Professor examines emerging adulthood
Abi Hoverman | Thursday, September 22, 2011
The problems facing today’s emerging adults reflect larger issues, according to sociology professor Christian Smith’s research published this month. These problems include a lack of moral reasoning and over-intoxication.
“The problems that these 18-23 year olds have … come from the larger adult world,” Smith said. “[They] should shine a light on all of society.”
“Lost in Transition: The Dark Side of Emerging Adulthood” describes emerging adulthood, the 18-29-year-old life phase that has become increasingly distinct in recent decades.
Smith describes the common mentality among emerging adults as “I’ll grow up when I’m 30,” and “What happens in my 20’s stays in my 20’s.”
Smith and his team have surveyed a group of 18-23-year-olds, who all represent the first half of the emerging adult life period. The book describes trends found in 230 face-to-face interviews conducted across the country in 2008.
The compilation of personal accounts revealed five major problems prevalent to emerging adults, Smith said.
First, there is a general lack of moral reasoning. Many could not describe the rationality behind a moral conundrum and were unclear about their personal morality.
“When asked to explain why anyone should be moral, they
were lost at sea,” Smith said.
The interviews also revealed that mass consumerism and a lack of concern for environment were common.
“Some of it has to do with buying brands, some of it is thinking the meaning of life comes from accumulating products,” Smith said.
The interviewees had low awareness of environmental issues and were disinterested because they thought the problems would not affect them in their lifetimes, he said.
According to Smith, the third problem was the prevalence of and need for intoxication among emerging adults.
“Why is it that a good chunk of young people … can’t have fun without being wasted?” Smith said.
Some young adults are already addicted to drugs and alcohol, perhaps due to the alcohol industry’s positive advertising and the atmosphere on college campuses, according to Smith.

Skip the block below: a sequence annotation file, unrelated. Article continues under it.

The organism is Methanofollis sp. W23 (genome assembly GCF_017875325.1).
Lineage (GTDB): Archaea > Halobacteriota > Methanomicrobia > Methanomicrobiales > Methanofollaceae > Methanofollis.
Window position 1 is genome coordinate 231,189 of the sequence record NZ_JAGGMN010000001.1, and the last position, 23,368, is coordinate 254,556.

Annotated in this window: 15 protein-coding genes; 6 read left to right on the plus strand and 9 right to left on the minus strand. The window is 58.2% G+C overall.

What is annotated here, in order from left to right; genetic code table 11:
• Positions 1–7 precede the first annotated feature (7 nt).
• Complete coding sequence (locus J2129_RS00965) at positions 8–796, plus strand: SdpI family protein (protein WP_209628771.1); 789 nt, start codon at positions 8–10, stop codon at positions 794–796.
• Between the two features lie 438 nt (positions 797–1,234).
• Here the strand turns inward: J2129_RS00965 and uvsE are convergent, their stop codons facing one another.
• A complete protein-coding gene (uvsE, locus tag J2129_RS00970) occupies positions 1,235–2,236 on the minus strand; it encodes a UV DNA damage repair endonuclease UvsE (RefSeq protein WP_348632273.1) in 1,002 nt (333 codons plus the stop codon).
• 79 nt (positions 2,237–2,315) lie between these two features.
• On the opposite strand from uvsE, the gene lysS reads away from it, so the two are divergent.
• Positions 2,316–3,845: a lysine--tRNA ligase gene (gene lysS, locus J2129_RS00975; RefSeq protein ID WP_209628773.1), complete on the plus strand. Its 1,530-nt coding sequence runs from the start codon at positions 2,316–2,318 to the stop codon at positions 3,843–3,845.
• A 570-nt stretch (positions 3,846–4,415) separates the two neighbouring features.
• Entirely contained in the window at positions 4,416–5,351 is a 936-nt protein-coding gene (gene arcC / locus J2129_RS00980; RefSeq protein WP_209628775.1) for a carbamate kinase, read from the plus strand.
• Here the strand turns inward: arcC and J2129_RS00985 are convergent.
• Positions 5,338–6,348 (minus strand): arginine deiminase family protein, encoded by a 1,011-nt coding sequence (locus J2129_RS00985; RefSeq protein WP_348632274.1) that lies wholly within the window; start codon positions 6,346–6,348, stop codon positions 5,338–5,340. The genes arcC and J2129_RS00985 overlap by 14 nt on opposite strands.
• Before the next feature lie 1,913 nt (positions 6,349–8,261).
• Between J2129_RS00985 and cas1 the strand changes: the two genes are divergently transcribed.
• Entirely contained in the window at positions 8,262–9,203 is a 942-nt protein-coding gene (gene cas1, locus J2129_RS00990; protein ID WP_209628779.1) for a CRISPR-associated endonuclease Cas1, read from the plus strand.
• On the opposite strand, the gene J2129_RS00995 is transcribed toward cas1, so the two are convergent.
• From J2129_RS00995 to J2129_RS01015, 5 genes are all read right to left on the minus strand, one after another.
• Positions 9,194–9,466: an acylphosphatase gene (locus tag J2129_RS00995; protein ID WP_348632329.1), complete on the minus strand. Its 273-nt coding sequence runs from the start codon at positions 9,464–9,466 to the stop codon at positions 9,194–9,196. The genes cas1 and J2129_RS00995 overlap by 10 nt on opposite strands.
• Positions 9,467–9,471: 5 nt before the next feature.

Others engage in drunk driving, experience drunken accidents, such as falling out of windows or getting into serious fights, or are unable to talk to someone without being “buzzed,” he said.
The fourth pattern Smith found was the casual sex and hook-up culture prevalent today.
“This is not everything it’s cracked up to be,” he said.
Smith contrasted dating today from the 1950’s, when high school graduates would settle down soon after high school.
The once clearly defined rules for dating, courtship, engagement and marriage have broken down, Smith said.
“If you want to get married, it’s more confusing,” he said.
“That leads to a 5-year delay on marriage. People are cohabitating, the rules are different.”
The public rarely acknowledges the damaging effects of this casual sexual culture, including STDs, rape, unintended pregnancy, emotionally damaging breakups and abortions, because of their shameful nature, Smith said.
“The reality is that maybe 40 percent of 18-23-year-olds suffer,” he said.
Smith described the fifth problem as civic and political detachment.
Emerging adults today do not volunteer or get involved in their communities. They have grown up in a political environment of the Iraq and Afghanistan wars, the recession and multiple incidents of lying, including the Monica Lewinsky affair and the failure to find weapons of mass destruction in Iraq, according to Smith.
“Young people look up and see all of these leaders who are not trustworthy,” he said.
As a result, Smith asserted emerging adults believe they can do nothing about the course of the country and turn inward, believing instead they have control over their personal lives.
“They think, ‘I can’t do anything about that, but I’m going to have a happy life, ‘” Smith said.
Smith plans to do another data collection with the same group of emerging adults when they are 24-29-years-old to learn about the second half of the life period.
Until then, Smith hopes the book will create awareness and questioning of an American culture that has caused these problems for emerging adults.
“I want to get our society talking about these things and then working on them,” he said.